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by Susan Condon

All these years later and she still attended mass. That was where she saw the young child with the teddy bear. It was hugged close, appearing like a child peeping over its mother’s shoulder and looking right at her.

Kate closed her eyes tight. The priest was talking about forgiveness. Ironic, she thought, tears pricking her eyelids. She blinked furiously, before running the side of her fore-fingers beneath her long lashes in a vain attempt to prevent her mascara running.

“Will I tell you a secret?”

The golden-haired bear with the black eyes stared. Beads of perspiration formed on her forehead. Breathe, the voice in her head shouted, returning after all these years. The congregation stood. She tried to rise. Her body, at first, wouldn’t obey. It was a special mass for the children who had recently made their first holy communion. Instead of the usual forty minutes it could easily run to over sixty. The priest always made a fuss and invited them onto the altar. Today was no exception.

“Let’s give them a big round of applause,” said Fr O’Dowd.

The congregation came to life, smiling and clapping. No doubt, there had been numerous rehearsals, with teachers and parents drilling into them the importance of the sacrament. Most likely, all the children would care about was how much money they’d make on the day and what they’d buy with it afterwards. They were ushered to the back of the church and lined up two-by-two. The haunting sounds of the Ave Maria reverberated around the walls and everyone turned to watch the procession of white-veiled girls and suited boys, like miniature brides and grooms, as they made their way up the aisle.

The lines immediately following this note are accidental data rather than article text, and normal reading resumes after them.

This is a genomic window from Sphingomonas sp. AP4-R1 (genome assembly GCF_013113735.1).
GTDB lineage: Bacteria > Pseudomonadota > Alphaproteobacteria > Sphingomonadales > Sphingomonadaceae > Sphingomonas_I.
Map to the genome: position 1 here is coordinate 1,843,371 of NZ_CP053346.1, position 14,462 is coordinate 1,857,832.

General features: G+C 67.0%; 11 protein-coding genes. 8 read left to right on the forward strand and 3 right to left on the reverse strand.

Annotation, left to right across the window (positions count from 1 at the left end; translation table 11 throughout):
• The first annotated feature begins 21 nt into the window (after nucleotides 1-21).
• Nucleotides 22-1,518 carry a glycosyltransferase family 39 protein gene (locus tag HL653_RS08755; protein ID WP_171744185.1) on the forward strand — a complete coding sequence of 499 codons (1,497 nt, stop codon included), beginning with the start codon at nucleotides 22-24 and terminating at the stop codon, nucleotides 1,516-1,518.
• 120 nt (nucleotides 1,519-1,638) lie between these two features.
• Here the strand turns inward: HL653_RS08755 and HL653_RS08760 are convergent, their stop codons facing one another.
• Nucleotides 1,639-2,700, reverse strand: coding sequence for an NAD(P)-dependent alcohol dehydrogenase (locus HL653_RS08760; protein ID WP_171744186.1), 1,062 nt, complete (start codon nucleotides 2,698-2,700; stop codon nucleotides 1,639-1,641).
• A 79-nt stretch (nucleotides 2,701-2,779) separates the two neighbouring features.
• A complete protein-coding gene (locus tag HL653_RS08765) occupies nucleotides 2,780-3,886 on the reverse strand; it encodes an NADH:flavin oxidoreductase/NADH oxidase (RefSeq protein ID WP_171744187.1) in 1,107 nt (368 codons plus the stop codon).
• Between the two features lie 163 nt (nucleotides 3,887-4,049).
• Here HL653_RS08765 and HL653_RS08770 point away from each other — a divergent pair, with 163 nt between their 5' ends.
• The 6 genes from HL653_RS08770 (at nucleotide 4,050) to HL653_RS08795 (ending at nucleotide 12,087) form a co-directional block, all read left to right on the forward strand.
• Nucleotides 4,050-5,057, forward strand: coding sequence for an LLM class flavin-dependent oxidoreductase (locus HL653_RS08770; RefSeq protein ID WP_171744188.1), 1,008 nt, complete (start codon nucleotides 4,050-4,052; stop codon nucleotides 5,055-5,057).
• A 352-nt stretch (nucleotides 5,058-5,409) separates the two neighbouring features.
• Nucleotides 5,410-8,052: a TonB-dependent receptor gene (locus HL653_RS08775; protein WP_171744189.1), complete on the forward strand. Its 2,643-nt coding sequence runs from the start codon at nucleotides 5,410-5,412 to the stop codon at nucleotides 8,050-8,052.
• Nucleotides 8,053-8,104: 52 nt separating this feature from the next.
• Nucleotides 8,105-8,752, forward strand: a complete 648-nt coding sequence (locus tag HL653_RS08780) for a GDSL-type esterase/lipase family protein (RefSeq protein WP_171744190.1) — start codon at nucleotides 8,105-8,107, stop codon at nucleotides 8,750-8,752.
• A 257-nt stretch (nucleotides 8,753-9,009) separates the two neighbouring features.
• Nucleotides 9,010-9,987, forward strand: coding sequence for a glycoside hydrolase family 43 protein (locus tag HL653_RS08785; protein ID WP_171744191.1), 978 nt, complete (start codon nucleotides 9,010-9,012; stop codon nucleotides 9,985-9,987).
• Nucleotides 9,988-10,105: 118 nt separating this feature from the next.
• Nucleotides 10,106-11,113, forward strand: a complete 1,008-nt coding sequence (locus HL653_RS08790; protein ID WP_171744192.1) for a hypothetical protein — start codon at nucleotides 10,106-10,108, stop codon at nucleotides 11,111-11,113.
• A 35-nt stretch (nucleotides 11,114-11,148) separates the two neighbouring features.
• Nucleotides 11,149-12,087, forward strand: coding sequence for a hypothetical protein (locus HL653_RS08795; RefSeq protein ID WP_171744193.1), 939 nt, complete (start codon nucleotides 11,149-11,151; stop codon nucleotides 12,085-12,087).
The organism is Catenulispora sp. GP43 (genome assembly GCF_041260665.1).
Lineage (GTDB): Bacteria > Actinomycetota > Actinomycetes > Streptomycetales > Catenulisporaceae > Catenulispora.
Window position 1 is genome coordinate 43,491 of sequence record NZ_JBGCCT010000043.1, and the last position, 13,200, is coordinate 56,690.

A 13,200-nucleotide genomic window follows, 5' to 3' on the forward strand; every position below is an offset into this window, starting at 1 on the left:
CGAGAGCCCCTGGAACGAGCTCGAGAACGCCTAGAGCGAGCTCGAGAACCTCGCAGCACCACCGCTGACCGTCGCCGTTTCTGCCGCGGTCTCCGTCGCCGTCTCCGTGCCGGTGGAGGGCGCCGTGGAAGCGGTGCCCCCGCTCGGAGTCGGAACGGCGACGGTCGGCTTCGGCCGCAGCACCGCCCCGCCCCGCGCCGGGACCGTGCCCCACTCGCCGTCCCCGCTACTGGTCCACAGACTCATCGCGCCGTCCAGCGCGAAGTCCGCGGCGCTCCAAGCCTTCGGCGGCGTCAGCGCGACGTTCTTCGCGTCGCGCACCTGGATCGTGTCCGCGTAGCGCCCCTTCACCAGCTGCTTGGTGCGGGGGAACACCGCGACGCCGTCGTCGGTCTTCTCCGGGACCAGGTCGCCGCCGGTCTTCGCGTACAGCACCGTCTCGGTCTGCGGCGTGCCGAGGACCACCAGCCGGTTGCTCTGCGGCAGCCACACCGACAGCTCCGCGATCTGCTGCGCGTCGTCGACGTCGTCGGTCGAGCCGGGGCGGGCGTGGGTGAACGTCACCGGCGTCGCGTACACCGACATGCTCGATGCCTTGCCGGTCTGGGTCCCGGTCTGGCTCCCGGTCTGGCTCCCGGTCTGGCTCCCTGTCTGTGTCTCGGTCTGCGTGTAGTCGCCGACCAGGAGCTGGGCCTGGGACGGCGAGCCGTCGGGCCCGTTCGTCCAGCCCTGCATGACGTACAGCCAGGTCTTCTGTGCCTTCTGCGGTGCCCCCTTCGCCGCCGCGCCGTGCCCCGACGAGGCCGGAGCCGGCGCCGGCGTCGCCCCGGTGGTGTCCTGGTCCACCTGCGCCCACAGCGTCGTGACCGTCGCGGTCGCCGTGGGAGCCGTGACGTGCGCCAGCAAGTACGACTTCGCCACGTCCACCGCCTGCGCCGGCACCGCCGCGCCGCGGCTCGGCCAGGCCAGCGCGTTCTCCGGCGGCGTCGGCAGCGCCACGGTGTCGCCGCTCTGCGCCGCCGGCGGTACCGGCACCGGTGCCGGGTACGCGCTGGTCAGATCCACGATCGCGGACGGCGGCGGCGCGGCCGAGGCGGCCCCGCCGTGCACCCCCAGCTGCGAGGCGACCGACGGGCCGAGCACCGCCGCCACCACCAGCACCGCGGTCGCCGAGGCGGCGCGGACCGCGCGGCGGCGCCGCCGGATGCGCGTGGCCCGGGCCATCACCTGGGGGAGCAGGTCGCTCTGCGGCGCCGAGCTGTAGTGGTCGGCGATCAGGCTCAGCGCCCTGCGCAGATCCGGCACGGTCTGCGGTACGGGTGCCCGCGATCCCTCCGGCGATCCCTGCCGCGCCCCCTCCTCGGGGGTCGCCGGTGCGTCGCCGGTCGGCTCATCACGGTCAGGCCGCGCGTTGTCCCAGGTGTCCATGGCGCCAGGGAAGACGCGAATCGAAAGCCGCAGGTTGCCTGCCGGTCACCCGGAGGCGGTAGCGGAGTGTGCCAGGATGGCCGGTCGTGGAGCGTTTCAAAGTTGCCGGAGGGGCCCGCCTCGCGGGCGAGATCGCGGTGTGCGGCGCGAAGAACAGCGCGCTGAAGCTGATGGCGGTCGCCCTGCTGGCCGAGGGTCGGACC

“I love you,” the gravelly voice said.

Kate’s head snapped around. Keening, she slid forward and knelt with her forehead resting on interlaced fingers. She prayed as fervently as she had as a child when he’d first visited her room. The teddy bear he’d bought for her communion gift had looked on silently, seeing her shame.

Her mother would scold her every time she tried to lose it.

“You need to be more careful, Katie, we might not have found Teddy. And then you’d be sad.”

Katie was always sad. It was just that her mother never noticed. Her mother didn’t notice lots of things. But Katie was a good child. She didn’t answer back. She didn’t have tantrums like her only friend, Tara. She always did as she was told. She would nod and put Teddy back into her room.

But she had never named the teddy bear, no matter how much her mother coaxed and cajoled. And she was always very careful not to touch his paw. The bear could talk. But it spoke with his voice and all these years later, just like her, it still kept his secret.

“Remember me.”

Katie lifted her head and stared straight ahead.

She remembered alright.

Uncle Joe.

How could she ever forget …


Susan Condon has won a number of short story competitions including the Jonathan Swift Award. She was longlisted for the RTÉ Guide/Penguin Short Story Competition for the past four years. Publications include the Circle & Square Anthology, My Weekly, Ireland’s Own Anthology and South of the County: New Myths and Tales. Susan blogs at www.susancondon.wordpress.com and Tweets @SusanCondon. You can find her on Facebook at http://www.facebook.com/SusanCondonWriter.

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